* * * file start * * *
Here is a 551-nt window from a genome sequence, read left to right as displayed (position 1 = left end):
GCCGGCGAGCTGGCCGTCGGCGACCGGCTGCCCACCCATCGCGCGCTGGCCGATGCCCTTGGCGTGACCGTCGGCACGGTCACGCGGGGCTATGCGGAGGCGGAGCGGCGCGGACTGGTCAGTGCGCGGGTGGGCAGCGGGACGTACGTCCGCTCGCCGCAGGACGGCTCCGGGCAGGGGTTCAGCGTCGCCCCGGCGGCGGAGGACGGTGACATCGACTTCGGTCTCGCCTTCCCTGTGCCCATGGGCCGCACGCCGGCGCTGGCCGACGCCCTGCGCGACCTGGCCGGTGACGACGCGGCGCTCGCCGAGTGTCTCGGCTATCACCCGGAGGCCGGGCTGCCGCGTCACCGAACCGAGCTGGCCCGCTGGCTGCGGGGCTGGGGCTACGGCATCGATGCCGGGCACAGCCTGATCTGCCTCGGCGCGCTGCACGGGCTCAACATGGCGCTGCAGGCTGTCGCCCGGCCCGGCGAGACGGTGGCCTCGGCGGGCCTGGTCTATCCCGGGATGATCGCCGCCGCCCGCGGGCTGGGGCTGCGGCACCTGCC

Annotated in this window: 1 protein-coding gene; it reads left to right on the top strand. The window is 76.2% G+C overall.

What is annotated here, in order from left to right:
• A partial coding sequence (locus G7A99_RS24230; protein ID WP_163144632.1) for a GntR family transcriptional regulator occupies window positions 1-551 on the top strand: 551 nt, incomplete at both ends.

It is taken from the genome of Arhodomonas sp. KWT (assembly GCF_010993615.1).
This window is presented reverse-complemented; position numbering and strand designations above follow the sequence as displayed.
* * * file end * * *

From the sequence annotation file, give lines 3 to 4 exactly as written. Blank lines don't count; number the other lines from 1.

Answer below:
Annotated in this window: 1 protein-coding gene; it reads left to right on the top strand. The window is 76.2% G+C overall.

What is annotated here, in order from left to right: